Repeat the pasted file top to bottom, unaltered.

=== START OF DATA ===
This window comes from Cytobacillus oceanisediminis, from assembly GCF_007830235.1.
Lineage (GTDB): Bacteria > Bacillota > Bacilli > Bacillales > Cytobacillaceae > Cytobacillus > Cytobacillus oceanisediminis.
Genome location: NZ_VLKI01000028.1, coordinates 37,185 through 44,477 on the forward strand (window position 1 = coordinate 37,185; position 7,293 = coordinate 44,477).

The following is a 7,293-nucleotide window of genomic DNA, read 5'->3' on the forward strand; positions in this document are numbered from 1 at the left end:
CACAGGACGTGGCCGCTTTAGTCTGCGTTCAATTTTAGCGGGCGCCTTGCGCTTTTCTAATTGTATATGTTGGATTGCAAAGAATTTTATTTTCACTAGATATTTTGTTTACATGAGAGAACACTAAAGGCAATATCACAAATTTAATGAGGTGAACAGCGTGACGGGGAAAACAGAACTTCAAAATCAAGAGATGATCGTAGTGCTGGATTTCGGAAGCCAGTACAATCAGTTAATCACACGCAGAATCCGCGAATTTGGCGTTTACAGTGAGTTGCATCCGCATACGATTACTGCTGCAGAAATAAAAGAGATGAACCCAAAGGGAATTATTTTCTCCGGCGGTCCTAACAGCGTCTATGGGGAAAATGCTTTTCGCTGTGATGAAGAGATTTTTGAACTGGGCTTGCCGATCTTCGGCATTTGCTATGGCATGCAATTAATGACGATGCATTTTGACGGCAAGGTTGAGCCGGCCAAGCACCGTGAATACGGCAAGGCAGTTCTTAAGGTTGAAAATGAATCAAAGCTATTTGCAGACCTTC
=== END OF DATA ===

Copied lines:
This window comes from Cytobacillus oceanisediminis, from assembly GCF_007830235.1.
Lineage (GTDB): Bacteria > Bacillota > Bacilli > Bacillales > Cytobacillaceae > Cytobacillus > Cytobacillus oceanisediminis.
Genome location: NZ_VLKI01000028.1, coordinates 37,185 through 44,477 on the forward strand (window position 1 = coordinate 37,185; position 7,293 = coordinate 44,477).

The following is a 7,293-nucleotide window of genomic DNA, read 5'->3' on the forward strand; positions in this document are numbered from 1 at the left end:
CACAGGACGTGGCCGCTTTAGTCTGCGTTCAATTTTAGCGGGCGCCTTGCGCTTTTCTAATTGTATATGTTGGATTGCAAAGAATTTTATTTTCACTAGATATTTTGTTTACATGAGAGAACACTAAAGGCAATATCACAAATTTAATGAGGTGAACAGCGTGACGGGGAAAACAGAACTTCAAAATCAAGAGATGATCGTAGTGCTGGATTTCGGAAGCCAGTACAATCAGTTAATCACACGCAGAATCCGCGAATTTGGCGTTTACAGTGAGTTGCATCCGCATACGATTACTGCTGCAGAAATAAAAGAGATGAACCCAAAGGGAATTATTTTCTCCGGCGGTCCTAACAGCGTCTATGGGGAAAATGCTTTTCGCTGTGATGAAGAGATTTTTGAACTGGGCTTGCCGATCTTCGGCATTTGCTATGGCATGCAATTAATGACGATGCATTTTGACGGCAAGGTTGAGCCGGCCAAGCACCGTGAATACGGCAAGGCAGTTCTTAAGGTTGAAAATGAATCAAAGCTATTTGCAGACCTTC